RICHMOND — By the narrowest of margins, the state Senate on Monday killed a House bill that would have required Virginia’s attorney general to defend any state law whose constitutionality is challenged.

Proposed by Del. Brenda L. Pogge (R-James City), the measured appeared to be aimed at Attorney General Mark R. Herring (D), who last year declared the state’s ban on same-sex marriage unconstitutional and joined two same-sex couples in asking a federal court to strike it down. Months later, the Supreme Court allowed same-sex marriages to take place in Virginia when it refused to take up a lower court ruling that overturned the ban.

Herring’s move had thrilled gay-rights activists but infuriated conservatives who asserted that the attorney general had a duty to defend state law. Herring said at the time that he had concluded that the ban was in conflict with the U.S. constitution, which he also has a duty to uphold.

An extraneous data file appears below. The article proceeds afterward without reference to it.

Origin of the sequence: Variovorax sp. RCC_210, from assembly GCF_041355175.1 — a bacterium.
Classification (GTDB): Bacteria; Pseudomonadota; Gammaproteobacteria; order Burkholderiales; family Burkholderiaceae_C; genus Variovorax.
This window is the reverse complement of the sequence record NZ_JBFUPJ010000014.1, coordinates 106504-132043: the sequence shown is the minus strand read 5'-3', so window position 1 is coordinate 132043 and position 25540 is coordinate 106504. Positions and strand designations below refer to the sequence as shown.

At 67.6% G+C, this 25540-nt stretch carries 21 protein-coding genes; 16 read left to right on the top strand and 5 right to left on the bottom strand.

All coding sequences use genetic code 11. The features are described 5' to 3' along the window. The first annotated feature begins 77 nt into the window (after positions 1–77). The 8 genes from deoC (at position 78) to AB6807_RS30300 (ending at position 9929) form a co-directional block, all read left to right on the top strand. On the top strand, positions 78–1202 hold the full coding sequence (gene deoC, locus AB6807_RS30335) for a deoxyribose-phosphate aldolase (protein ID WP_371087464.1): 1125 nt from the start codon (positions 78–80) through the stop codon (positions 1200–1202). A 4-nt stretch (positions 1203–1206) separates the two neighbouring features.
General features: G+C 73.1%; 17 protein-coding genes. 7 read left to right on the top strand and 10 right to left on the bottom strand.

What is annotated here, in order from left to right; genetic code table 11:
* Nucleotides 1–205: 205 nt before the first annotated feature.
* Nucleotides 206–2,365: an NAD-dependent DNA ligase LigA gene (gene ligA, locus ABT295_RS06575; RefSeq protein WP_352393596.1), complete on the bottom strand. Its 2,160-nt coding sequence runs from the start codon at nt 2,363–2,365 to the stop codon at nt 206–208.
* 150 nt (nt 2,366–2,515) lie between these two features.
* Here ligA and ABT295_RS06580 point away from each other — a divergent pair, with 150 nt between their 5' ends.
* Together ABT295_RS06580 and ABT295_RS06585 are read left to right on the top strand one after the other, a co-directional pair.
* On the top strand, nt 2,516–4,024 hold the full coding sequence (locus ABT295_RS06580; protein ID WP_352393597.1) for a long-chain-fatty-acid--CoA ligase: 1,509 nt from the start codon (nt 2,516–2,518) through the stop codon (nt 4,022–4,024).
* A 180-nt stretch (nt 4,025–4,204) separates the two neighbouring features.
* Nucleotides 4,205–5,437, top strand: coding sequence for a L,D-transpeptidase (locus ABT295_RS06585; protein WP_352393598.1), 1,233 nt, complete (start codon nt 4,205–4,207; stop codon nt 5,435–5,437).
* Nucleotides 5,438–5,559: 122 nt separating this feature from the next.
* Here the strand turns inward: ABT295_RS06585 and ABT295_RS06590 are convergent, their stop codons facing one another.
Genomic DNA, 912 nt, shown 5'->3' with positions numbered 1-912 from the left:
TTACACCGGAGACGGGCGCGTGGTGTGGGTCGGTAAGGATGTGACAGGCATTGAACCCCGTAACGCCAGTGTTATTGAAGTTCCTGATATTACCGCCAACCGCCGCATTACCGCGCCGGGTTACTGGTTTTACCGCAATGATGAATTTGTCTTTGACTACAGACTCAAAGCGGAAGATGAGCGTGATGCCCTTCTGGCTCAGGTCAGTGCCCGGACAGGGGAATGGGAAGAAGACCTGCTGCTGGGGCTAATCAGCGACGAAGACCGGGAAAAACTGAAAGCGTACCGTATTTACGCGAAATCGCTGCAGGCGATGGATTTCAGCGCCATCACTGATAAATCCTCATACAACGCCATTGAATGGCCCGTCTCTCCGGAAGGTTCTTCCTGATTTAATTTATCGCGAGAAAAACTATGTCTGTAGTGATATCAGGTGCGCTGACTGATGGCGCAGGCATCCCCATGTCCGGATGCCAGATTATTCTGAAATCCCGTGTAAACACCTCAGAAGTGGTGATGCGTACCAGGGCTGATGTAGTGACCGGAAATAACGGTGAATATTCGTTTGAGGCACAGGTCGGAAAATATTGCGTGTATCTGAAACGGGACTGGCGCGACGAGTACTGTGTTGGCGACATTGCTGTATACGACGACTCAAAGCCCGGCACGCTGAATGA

“The federal constitution trumps the state constitution,” Sen. John Edwards (D-Roanoke) said before the vote. “The attorney general of Virginia did the right thing. He did the courageous thing.”

The Senate voted 20-20 on the bill, with Sen. John Watkins (R-Powhatan) siding with Democrats who opposed it. Lt. Gov. Ralph Northam (D), who presides over the Senate, broke the tie by voting against the bill.

Lt. Gov. Ralph Northam, right, confers with Senate Majority Leader Thomas K. Norment, Jr., (R-James City), left, during the floor session of the Virginia Senate inside the State Capitol in Richmond, Va., Wednesday, Feb. 11, 2015. (Bob Brown/AP/Richmond Times-Dispatch)